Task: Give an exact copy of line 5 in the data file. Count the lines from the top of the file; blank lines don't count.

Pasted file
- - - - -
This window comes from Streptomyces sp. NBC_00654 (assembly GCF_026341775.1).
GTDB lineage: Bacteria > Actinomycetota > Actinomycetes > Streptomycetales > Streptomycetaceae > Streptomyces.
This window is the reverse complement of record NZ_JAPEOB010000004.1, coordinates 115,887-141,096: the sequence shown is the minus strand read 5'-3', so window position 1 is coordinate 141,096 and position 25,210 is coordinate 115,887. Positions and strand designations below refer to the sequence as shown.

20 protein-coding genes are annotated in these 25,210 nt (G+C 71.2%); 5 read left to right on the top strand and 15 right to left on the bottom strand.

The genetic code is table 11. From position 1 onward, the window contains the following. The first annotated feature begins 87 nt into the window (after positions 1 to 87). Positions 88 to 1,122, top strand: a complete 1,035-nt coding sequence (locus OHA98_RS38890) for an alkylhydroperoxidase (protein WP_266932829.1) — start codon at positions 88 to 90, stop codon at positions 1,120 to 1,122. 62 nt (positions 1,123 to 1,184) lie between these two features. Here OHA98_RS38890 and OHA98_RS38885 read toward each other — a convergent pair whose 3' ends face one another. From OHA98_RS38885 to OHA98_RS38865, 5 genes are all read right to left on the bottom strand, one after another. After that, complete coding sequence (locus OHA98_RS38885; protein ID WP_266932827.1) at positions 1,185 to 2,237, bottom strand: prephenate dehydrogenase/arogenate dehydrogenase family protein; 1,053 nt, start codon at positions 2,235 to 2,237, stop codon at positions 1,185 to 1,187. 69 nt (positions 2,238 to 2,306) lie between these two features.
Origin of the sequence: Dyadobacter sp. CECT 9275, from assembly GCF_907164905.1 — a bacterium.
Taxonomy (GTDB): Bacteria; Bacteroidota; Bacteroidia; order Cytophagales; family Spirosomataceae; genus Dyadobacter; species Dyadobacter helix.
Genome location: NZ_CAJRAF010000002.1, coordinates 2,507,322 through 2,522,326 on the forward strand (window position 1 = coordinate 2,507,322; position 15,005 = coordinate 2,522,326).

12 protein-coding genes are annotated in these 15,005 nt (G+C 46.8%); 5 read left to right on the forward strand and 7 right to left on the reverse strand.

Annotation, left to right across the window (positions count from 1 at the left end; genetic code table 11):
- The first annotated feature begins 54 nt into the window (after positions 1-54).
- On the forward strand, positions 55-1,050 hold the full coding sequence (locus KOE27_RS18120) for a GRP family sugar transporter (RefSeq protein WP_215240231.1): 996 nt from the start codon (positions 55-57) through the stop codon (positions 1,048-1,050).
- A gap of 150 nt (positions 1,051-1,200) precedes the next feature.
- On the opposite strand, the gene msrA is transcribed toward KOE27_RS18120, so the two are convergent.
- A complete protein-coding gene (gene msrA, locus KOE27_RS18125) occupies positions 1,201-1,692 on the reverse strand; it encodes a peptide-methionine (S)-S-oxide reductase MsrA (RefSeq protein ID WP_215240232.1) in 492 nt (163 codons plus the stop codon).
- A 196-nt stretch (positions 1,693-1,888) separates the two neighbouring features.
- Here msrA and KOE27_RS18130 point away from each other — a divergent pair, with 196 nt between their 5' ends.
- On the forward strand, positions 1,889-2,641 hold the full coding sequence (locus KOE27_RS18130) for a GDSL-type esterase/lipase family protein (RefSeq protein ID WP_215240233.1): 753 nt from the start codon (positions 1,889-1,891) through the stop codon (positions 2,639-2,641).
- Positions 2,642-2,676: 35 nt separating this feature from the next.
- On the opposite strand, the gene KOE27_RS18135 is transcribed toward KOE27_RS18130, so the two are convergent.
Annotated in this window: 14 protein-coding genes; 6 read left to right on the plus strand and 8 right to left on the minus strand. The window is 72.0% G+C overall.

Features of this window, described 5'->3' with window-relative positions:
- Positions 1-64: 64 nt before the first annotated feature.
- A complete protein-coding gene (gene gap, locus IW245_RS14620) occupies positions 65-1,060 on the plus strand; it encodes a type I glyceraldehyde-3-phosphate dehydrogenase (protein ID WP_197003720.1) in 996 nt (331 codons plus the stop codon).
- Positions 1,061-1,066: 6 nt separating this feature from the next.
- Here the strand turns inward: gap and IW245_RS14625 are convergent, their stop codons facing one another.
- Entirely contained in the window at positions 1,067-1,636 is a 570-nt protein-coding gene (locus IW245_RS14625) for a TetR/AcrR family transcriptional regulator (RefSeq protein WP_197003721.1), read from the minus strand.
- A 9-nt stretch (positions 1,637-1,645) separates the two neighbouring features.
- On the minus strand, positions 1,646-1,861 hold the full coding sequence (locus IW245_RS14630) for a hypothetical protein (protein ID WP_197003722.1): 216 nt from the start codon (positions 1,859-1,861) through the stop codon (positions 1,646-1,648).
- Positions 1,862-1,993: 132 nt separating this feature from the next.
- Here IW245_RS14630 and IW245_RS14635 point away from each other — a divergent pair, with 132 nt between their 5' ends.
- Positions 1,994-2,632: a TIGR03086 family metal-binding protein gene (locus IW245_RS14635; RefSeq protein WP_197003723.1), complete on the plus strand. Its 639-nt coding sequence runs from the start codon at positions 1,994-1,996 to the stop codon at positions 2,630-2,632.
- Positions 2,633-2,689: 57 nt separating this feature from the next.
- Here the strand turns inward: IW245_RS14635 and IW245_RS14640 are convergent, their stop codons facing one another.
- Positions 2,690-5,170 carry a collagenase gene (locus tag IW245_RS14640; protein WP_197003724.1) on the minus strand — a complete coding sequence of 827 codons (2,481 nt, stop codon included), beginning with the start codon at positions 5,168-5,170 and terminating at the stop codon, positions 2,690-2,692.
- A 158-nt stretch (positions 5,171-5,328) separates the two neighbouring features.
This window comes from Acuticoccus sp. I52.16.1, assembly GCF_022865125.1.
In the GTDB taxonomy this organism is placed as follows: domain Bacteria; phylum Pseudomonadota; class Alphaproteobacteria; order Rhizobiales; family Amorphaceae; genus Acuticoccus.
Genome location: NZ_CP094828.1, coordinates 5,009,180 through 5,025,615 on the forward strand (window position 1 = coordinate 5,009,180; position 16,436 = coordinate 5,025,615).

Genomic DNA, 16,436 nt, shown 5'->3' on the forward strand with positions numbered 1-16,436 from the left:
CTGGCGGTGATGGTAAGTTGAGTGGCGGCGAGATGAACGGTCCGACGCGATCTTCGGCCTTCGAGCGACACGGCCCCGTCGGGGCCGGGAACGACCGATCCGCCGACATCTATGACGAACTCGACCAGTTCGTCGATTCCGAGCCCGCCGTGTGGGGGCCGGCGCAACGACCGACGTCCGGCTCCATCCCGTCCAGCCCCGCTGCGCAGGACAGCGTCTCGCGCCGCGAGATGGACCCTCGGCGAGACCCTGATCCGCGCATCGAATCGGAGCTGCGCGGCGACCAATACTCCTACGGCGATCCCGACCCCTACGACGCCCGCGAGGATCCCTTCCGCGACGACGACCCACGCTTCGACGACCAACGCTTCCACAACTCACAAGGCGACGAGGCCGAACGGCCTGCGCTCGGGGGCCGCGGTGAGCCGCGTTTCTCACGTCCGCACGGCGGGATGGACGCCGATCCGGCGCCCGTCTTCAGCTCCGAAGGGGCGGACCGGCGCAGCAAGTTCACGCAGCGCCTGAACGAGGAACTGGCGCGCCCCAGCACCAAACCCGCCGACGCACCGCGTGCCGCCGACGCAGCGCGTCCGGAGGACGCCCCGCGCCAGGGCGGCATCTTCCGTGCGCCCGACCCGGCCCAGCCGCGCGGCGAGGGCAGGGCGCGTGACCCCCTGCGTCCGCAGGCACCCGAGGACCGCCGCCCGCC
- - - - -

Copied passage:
The genetic code is table 11. From position 1 onward, the window contains the following. The first annotated feature begins 87 nt into the window (after positions 1 to 87). Positions 88 to 1,122, top strand: a complete 1,035-nt coding sequence (locus OHA98_RS38890) for an alkylhydroperoxidase (protein WP_266932829.1) — start codon at positions 88 to 90, stop codon at positions 1,120 to 1,122. 62 nt (positions 1,123 to 1,184) lie between these two features. Here OHA98_RS38890 and OHA98_RS38885 read toward each other — a convergent pair whose 3' ends face one another. From OHA98_RS38885 to OHA98_RS38865, 5 genes are all read right to left on the bottom strand, one after another. After that, complete coding sequence (locus OHA98_RS38885; protein ID WP_266932827.1) at positions 1,185 to 2,237, bottom strand: prephenate dehydrogenase/arogenate dehydrogenase family protein; 1,053 nt, start codon at positions 2,235 to 2,237, stop codon at positions 1,185 to 1,187. 69 nt (positions 2,238 to 2,306) lie between these two features.